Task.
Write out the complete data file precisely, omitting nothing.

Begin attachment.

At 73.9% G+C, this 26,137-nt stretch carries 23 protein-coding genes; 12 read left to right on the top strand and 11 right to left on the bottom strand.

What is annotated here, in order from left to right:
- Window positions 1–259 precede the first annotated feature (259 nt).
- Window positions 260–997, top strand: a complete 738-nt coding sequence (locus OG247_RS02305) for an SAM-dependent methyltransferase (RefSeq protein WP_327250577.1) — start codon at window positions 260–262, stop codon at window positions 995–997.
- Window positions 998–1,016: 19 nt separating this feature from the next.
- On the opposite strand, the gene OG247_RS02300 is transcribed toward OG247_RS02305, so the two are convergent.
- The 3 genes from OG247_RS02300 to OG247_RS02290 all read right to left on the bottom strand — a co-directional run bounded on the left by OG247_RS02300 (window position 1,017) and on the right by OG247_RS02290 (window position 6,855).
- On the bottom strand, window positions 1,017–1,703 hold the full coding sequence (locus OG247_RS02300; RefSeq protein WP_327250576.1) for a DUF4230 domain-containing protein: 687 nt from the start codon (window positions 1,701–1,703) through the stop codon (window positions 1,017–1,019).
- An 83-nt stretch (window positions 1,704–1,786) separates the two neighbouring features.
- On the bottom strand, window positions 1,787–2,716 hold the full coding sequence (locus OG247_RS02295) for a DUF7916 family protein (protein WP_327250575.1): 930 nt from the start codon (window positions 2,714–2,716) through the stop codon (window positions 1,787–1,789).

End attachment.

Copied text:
At 73.9% G+C, this 26,137-nt stretch carries 23 protein-coding genes; 12 read left to right on the top strand and 11 right to left on the bottom strand.

What is annotated here, in order from left to right:
- Window positions 1–259 precede the first annotated feature (259 nt).
- Window positions 260–997, top strand: a complete 738-nt coding sequence (locus OG247_RS02305) for an SAM-dependent methyltransferase (RefSeq protein WP_327250577.1) — start codon at window positions 260–262, stop codon at window positions 995–997.
- Window positions 998–1,016: 19 nt separating this feature from the next.
- On the opposite strand, the gene OG247_RS02300 is transcribed toward OG247_RS02305, so the two are convergent.
- The 3 genes from OG247_RS02300 to OG247_RS02290 all read right to left on the bottom strand — a co-directional run bounded on the left by OG247_RS02300 (window position 1,017) and on the right by OG247_RS02290 (window position 6,855).
- On the bottom strand, window positions 1,017–1,703 hold the full coding sequence (locus OG247_RS02300; RefSeq protein WP_327250576.1) for a DUF4230 domain-containing protein: 687 nt from the start codon (window positions 1,701–1,703) through the stop codon (window positions 1,017–1,019).
- An 83-nt stretch (window positions 1,704–1,786) separates the two neighbouring features.
- On the bottom strand, window positions 1,787–2,716 hold the full coding sequence (locus OG247_RS02295) for a DUF7916 family protein (protein WP_327250575.1): 930 nt from the start codon (window positions 2,714–2,716) through the stop codon (window positions 1,787–1,789).